Visited December 2011
Day 3: Banteay Kdei, Banteay Srei and Kulen National Park
Rise and shine to a brand new day as Banteay was our first stop. Known as ‘A Cidadel of Chambers’, the temple was primarily used by Buddhist monks. When we visited, is was mainly in shambles, and was undergoing restoration.
Our next stop was the hindu temple, Banteay Srei, also known as the ‘Jewel Temple’ because of its red sandstone. Significantly different from the rest of the temples, the architecture and intricate carvings were really a sight to behold. But, as it was getting crowded yet again, we did not stay long, and moved off to our next destination further up north.
49km from Siem Reap, Phnom Kulen National Park is home to Phnom Kulen and its waterfalls. To get to the waterfall, I had to navigate myself through steep and wet tracks, whilst carrying my camera bag. Sometimes, certain steps were even missing! It did not help that the soles of my shoes were not of a good grip, and hence I was afraid many times that I would slip and fall off the cliffs. Thankfully the guide and my partner were very helpful and patient with me, as I finally reached the majestic waterfall.
There was a little swing just on the right hand side of the picture. It made for a very lovely photo-taking scene. But to snap a picture, you had to pay a little fee to the lady who was looking over the place. So it’s best if you could get a waterproof camera, as the falls do create lots of splashing water that made us really concern for the safety of our DSLRs.
Another interesting site of the area was the River of 1000 Lingas. On the river bed of Stung Kbal Spean River, a series of stone motifs were carved onto the river bed. It is said that the river is sacred, for many kings have bathed themselves in it to cleanse themselves of diseases and ill omens.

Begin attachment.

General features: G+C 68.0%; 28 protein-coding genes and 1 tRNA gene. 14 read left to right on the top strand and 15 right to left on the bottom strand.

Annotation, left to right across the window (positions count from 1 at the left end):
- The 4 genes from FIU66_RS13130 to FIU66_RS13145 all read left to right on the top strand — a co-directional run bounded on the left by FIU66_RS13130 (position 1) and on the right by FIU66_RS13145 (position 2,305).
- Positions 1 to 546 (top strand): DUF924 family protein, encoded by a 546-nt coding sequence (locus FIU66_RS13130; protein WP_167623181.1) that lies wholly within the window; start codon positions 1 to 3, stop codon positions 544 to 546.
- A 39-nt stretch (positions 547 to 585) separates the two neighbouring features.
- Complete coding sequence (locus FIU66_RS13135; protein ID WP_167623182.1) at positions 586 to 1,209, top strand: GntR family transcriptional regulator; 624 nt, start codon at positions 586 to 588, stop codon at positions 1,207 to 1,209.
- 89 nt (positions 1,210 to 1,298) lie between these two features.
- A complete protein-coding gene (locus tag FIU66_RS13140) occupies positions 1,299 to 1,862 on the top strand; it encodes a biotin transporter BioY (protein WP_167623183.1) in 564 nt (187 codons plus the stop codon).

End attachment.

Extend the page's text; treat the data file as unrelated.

In the evening, we made our way back towards Siem Reap, and headed up to Bakheng Hill for the famous sunset scene. It is a 30 minute hike up the hill, and for those who are not keen to climb, there are elephant rides available. During my trek up, we noticed that the place was crowded with tourists. Or maybe I meant overflowing with tourists. And because it was so filled with people, Bakheng temple has become one of the most threatened monuments of Angkor. Perhaps more should be done to limit the number of people allowed up the temple per day.
Due to the crowd, it was pretty hard to get a good spot with many people abound. Plus, one has to hope for good weather. Unfortunately when we were there, it was a cloudy day, and the best we could was just the picture above. Nonetheless, we have nothing to complain, as we enjoyed each other’s company and the sunset while it lasts.
Tip: Do bring a little torchlight with you. After the sun has set, the trek back down can be pretty dark, so the little light that you have will come in helpful.
At night, we went to a restaurant recommended by our guide, Touich Restaurant. Located off the beaten track, I really have no idea where it is located, as a transfer was provided for us. With candlelight as our main light source, the ambiance was pretty romantic, and they do provide mosquito coils to repel the unwanted bites. But as secluded and dark as it was, the food was extremely delicious! I remembered that the grilled chicken was awesome.